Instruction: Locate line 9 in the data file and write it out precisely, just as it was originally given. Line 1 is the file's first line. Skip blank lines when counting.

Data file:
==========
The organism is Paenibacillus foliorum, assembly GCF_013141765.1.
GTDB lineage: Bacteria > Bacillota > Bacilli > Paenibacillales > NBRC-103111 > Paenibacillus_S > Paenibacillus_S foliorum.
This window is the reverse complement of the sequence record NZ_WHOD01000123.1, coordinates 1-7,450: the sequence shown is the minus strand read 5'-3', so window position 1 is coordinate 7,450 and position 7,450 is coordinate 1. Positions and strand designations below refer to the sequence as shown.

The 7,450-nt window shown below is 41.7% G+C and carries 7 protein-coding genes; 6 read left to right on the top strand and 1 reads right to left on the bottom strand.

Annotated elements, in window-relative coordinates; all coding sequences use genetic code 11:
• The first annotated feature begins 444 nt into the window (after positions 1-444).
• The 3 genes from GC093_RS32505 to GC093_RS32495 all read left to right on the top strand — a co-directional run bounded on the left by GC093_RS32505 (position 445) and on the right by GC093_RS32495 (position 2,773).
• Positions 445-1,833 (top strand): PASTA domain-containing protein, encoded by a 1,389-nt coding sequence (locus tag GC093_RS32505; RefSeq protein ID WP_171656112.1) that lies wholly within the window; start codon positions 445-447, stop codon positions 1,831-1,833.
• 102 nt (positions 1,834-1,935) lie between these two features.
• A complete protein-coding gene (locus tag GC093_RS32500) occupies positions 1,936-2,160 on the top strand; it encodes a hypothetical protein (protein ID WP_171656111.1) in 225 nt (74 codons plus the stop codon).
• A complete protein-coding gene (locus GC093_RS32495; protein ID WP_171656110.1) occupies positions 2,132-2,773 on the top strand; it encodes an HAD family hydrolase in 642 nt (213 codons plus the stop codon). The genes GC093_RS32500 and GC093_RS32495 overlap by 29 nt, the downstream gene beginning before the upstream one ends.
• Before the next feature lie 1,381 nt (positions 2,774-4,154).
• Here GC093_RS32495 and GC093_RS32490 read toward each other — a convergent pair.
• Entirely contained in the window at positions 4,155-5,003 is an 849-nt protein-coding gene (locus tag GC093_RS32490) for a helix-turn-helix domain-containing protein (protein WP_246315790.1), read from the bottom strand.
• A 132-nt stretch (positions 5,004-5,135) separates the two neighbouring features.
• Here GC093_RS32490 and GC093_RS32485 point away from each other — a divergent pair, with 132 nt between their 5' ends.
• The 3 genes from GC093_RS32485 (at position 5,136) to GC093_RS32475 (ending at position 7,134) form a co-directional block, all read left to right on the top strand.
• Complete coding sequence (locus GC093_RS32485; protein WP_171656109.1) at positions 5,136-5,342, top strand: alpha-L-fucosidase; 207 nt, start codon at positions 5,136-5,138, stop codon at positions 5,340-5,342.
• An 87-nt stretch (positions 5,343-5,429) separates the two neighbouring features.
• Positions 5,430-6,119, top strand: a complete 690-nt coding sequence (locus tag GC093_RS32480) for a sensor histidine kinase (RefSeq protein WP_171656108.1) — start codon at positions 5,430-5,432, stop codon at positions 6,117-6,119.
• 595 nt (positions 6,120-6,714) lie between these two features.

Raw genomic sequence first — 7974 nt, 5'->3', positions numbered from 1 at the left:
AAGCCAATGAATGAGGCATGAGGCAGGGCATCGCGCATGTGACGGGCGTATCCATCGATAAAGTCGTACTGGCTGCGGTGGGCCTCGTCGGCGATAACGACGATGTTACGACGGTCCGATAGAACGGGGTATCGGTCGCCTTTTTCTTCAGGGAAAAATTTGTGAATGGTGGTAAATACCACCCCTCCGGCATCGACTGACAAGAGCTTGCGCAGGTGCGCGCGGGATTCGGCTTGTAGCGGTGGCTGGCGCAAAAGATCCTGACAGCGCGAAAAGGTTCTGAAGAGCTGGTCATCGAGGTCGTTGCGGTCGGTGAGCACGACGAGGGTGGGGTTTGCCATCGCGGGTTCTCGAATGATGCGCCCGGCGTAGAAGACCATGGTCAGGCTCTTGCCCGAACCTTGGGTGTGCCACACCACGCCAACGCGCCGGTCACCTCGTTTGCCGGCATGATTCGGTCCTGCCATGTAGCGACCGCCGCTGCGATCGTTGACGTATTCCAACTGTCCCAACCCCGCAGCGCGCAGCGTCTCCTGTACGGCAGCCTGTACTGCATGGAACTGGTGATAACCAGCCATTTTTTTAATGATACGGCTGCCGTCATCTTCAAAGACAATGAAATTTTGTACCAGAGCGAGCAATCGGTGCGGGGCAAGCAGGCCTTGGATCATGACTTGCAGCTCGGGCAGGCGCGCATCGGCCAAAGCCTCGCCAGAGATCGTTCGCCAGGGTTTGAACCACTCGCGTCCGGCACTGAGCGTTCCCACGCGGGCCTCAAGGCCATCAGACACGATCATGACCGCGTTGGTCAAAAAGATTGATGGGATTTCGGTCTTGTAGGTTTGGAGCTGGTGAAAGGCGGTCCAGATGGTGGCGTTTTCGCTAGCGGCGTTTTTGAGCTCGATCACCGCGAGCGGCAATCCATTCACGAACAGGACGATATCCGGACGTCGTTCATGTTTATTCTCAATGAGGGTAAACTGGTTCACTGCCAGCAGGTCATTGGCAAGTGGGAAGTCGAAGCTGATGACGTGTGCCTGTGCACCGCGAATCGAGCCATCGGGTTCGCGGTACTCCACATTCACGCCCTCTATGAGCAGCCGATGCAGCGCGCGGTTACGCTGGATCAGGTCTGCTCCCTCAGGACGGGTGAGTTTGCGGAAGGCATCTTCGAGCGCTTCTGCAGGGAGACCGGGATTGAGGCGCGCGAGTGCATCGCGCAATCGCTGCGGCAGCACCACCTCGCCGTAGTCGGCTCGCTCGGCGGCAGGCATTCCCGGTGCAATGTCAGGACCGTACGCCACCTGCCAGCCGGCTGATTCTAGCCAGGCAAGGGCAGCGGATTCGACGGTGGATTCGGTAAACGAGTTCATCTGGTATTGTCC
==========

• 102 nt (positions 1,834-1,935) lie between these two features.